J is a 23-year-old first generation Salvadorian-American  and resides in Southern California. Her dad would travel throughout Latin America when he was young, and she recalls the stories he would tell her as a child. Many of these stories were ones that her father had heard from others during his travels, so she enjoys spreading the stories to others.

The context of this piece was during a shift at a community center where the employees were asked about stories they had heard from their cultures or other for an upcoming cultural heritage event.


J: “So from what I know they’re like small little creatures. Kinda like gnome look-alikes.”

Me: “Are they bad creatures or are they a good omen?”

J: “Okay this is from like stories what my dad would tell us, like stories that they’re actually like bad creatures and like they live in Latin America because I haven’t heard of them here in the U.S. Like for example they would try to steal babies or a little kid’s soul. They’ll like snatch it and they’ll take it to like some river”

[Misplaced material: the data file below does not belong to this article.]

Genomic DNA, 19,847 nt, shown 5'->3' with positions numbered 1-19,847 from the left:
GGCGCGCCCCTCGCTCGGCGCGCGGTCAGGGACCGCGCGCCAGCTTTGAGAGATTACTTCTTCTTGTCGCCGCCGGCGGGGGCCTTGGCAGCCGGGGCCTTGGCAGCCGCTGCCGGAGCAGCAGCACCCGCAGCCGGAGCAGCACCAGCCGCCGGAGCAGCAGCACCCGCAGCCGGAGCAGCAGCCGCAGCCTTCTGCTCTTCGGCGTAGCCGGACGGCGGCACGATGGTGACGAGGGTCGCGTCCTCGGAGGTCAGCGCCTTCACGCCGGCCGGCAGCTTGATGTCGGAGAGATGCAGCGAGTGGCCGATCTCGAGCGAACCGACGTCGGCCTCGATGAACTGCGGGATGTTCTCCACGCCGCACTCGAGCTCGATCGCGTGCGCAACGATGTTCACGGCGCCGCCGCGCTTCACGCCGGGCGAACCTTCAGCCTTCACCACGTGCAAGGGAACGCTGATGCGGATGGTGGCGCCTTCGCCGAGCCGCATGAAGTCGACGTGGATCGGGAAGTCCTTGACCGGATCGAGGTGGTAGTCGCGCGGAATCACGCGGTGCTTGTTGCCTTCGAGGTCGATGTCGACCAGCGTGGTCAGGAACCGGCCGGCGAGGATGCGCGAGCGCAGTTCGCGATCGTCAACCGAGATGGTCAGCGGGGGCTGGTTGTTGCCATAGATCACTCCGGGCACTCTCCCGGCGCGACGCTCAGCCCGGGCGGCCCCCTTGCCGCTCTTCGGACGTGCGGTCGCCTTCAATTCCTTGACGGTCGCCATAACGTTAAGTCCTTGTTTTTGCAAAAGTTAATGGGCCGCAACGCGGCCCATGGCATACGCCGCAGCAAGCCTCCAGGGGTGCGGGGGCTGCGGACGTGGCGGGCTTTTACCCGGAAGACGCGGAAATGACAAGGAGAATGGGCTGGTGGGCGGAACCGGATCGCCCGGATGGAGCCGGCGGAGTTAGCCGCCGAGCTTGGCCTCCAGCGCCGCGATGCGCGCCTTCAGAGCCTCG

Me: “What happens after that?”

J: “You’d have to go to the river to claim it back. That’s what I know about them. They’re small and like a lot of little kids have said that ‘oh I’m playing with so and so’ and then the parents will be like ‘well who’s so and so?’ and the kid will be like ‘oh my little friend.’ Like little kids are the ones that can see them. For example, when a baby is crying like a lot a lot its because like the soul got snatched by the duende and the parents has to go to the like, to a river and like reclaim it. I don’t know how they reclaim it or what they have to say but that’s pretty much how they get it back.”


Duendes are cryptids that are said to inhabit places such as Spain, Portugal, the Philippines, Iberia, and Latin America. These mythical creatures are characterized differently with each culture that talks about them. Some describe Duendes as kind, helpful creatures that guide lost children while stories such as the one J gave depict them as mischievous and evil creatures that harm children. Although the characteristics of the Duendes change, their general description is consistent through ought as they are described as small, swift creatures with exaggerated facial features. I also found it interesting how J heard about the lore of the Duendes. Although she nor her father had “first-hand experiences” with the Duendes, they heard it through other people. The spread of lore in this case was through storytelling, this is so important because it continues to spread lore from one or multiple regions and distributes them across the globe